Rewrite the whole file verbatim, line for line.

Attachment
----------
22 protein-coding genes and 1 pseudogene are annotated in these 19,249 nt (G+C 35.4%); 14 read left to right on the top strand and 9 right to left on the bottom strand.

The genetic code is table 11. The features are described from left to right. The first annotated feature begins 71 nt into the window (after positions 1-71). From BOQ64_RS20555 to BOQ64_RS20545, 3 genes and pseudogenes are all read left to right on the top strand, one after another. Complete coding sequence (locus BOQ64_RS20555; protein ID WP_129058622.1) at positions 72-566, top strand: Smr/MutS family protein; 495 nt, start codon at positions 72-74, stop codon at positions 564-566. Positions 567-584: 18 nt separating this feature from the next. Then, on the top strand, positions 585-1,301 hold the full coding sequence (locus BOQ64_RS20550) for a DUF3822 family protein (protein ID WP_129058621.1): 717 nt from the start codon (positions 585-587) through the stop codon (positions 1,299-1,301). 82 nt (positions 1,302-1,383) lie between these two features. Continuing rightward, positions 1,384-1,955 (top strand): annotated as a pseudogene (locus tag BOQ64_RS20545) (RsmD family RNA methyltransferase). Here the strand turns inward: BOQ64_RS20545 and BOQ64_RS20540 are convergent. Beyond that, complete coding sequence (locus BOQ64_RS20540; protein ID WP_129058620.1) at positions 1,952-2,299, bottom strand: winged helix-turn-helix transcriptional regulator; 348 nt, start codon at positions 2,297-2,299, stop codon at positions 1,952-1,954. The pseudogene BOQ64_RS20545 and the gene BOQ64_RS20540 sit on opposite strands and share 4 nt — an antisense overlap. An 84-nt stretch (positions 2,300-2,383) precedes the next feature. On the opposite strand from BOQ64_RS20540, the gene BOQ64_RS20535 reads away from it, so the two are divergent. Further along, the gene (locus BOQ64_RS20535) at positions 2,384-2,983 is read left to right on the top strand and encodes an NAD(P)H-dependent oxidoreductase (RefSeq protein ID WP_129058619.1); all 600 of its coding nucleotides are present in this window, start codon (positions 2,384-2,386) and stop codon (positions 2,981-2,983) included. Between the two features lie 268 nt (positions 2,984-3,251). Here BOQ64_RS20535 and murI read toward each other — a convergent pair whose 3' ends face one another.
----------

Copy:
22 protein-coding genes and 1 pseudogene are annotated in these 19,249 nt (G+C 35.4%); 14 read left to right on the top strand and 9 right to left on the bottom strand.

The genetic code is table 11. The features are described from left to right. The first annotated feature begins 71 nt into the window (after positions 1-71). From BOQ64_RS20555 to BOQ64_RS20545, 3 genes and pseudogenes are all read left to right on the top strand, one after another. Complete coding sequence (locus BOQ64_RS20555; protein ID WP_129058622.1) at positions 72-566, top strand: Smr/MutS family protein; 495 nt, start codon at positions 72-74, stop codon at positions 564-566. Positions 567-584: 18 nt separating this feature from the next. Then, on the top strand, positions 585-1,301 hold the full coding sequence (locus BOQ64_RS20550) for a DUF3822 family protein (protein ID WP_129058621.1): 717 nt from the start codon (positions 585-587) through the stop codon (positions 1,299-1,301). 82 nt (positions 1,302-1,383) lie between these two features. Continuing rightward, positions 1,384-1,955 (top strand): annotated as a pseudogene (locus tag BOQ64_RS20545) (RsmD family RNA methyltransferase). Here the strand turns inward: BOQ64_RS20545 and BOQ64_RS20540 are convergent. Beyond that, complete coding sequence (locus BOQ64_RS20540; protein ID WP_129058620.1) at positions 1,952-2,299, bottom strand: winged helix-turn-helix transcriptional regulator; 348 nt, start codon at positions 2,297-2,299, stop codon at positions 1,952-1,954. The pseudogene BOQ64_RS20545 and the gene BOQ64_RS20540 sit on opposite strands and share 4 nt — an antisense overlap. An 84-nt stretch (positions 2,300-2,383) precedes the next feature. On the opposite strand from BOQ64_RS20540, the gene BOQ64_RS20535 reads away from it, so the two are divergent. Further along, the gene (locus BOQ64_RS20535) at positions 2,384-2,983 is read left to right on the top strand and encodes an NAD(P)H-dependent oxidoreductase (RefSeq protein ID WP_129058619.1); all 600 of its coding nucleotides are present in this window, start codon (positions 2,384-2,386) and stop codon (positions 2,981-2,983) included. Between the two features lie 268 nt (positions 2,984-3,251). Here BOQ64_RS20535 and murI read toward each other — a convergent pair whose 3' ends face one another.